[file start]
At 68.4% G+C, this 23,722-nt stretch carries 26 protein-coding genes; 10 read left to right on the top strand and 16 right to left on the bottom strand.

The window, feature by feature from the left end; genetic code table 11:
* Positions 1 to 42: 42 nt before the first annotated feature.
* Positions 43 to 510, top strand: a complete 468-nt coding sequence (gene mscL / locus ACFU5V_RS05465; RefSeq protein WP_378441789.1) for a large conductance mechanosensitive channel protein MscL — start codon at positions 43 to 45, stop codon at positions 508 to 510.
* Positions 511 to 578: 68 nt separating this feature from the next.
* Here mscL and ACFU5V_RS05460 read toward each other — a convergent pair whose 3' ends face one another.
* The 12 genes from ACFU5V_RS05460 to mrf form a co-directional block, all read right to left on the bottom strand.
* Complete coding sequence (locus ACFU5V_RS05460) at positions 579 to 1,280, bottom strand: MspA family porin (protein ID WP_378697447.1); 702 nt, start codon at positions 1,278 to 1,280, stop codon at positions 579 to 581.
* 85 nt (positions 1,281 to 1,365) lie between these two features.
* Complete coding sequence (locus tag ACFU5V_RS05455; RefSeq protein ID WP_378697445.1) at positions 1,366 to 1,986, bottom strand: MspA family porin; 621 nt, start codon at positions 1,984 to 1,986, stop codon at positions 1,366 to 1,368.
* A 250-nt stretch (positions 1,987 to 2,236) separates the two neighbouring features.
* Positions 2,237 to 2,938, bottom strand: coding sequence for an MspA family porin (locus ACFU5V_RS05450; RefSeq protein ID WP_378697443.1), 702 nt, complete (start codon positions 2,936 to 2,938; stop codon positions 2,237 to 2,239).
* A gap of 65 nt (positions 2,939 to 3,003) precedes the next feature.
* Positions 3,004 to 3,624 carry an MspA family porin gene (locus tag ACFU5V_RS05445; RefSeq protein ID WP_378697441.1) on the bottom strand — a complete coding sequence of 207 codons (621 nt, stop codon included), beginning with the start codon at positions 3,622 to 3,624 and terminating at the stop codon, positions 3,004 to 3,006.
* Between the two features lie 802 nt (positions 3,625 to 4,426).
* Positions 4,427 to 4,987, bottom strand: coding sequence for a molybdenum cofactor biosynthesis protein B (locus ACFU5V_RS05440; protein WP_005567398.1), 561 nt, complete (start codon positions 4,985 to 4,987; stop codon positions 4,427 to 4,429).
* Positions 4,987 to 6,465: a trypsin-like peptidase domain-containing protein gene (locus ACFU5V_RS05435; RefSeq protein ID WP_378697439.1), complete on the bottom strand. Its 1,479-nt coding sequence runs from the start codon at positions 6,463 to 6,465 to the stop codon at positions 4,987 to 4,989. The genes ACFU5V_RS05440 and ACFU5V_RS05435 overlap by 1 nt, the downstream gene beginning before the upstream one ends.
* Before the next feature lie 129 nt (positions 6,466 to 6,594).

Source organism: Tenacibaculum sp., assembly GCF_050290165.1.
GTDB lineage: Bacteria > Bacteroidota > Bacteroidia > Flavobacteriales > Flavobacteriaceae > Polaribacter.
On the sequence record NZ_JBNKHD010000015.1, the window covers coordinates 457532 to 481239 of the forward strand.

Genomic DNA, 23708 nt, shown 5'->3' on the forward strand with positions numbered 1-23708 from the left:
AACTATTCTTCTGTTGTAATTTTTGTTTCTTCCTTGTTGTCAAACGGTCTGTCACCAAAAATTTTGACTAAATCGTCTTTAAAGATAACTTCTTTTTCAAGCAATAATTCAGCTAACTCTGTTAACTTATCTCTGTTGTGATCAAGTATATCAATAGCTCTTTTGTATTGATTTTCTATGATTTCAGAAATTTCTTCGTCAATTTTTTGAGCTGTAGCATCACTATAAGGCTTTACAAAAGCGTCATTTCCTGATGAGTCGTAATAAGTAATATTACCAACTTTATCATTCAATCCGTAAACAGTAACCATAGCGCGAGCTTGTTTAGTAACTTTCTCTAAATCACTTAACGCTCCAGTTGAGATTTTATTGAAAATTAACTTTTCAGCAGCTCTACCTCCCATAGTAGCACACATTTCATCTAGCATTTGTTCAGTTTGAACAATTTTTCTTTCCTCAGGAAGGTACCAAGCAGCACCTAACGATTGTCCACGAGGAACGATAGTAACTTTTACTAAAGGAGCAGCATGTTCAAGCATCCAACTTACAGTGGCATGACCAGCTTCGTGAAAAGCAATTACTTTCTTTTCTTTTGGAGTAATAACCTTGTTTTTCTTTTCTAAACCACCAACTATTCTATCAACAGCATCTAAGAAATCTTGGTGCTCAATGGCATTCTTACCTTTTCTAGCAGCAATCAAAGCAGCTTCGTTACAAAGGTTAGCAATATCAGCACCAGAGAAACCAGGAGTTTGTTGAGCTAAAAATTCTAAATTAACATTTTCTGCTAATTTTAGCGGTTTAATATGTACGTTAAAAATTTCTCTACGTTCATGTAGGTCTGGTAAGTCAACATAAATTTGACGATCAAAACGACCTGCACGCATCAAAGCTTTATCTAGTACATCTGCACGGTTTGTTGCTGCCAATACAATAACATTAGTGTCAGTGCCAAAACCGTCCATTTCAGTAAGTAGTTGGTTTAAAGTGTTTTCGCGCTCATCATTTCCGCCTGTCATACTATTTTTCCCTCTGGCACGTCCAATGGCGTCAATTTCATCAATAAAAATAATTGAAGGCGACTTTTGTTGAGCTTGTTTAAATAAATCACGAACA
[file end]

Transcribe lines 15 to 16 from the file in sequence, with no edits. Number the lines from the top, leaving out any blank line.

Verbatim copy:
* Between the two features lie 802 nt (positions 3,625 to 4,426).
* Positions 4,427 to 4,987, bottom strand: coding sequence for a molybdenum cofactor biosynthesis protein B (locus ACFU5V_RS05440; protein WP_005567398.1), 561 nt, complete (start codon positions 4,985 to 4,987; stop codon positions 4,427 to 4,429).